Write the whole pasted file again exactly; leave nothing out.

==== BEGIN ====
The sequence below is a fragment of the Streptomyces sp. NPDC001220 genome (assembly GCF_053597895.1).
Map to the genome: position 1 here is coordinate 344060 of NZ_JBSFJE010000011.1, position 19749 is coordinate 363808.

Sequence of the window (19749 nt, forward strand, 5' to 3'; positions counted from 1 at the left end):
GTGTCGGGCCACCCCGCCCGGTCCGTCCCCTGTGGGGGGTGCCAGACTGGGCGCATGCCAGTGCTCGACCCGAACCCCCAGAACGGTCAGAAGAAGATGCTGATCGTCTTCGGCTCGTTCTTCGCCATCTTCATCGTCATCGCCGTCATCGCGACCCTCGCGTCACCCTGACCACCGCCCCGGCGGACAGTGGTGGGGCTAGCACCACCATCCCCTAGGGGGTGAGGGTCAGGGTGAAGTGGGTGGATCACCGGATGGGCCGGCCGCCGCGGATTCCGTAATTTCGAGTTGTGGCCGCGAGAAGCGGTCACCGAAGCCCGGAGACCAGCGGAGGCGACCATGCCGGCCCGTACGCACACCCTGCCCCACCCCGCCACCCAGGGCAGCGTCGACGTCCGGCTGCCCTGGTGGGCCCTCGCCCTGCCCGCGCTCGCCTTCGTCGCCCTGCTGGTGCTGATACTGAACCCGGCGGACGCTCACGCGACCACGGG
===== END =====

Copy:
The sequence below is a fragment of the Streptomyces sp. NPDC001220 genome (assembly GCF_053597895.1).
Map to the genome: position 1 here is coordinate 344060 of NZ_JBSFJE010000011.1, position 19749 is coordinate 363808.

Sequence of the window (19749 nt, forward strand, 5' to 3'; positions counted from 1 at the left end):
GTGTCGGGCCACCCCGCCCGGTCCGTCCCCTGTGGGGGGTGCCAGACTGGGCGCATGCCAGTGCTCGACCCGAACCCCCAGAACGGTCAGAAGAAGATGCTGATCGTCTTCGGCTCGTTCTTCGCCATCTTCATCGTCATCGCCGTCATCGCGACCCTCGCGTCACCCTGACCACCGCCCCGGCGGACAGTGGTGGGGCTAGCACCACCATCCCCTAGGGGGTGAGGGTCAGGGTGAAGTGGGTGGATCACCGGATGGGCCGGCCGCCGCGGATTCCGTAATTTCGAGTTGTGGCCGCGAGAAGCGGTCACCGAAGCCCGGAGACCAGCGGAGGCGACCATGCCGGCCCGTACGCACACCCTGCCCCACCCCGCCACCCAGGGCAGCGTCGACGTCCGGCTGCCCTGGTGGGCCCTCGCCCTGCCCGCGCTCGCCTTCGTCGCCCTGCTGGTGCTGATACTGAACCCGGCGGACGCTCACGCGACCACGGG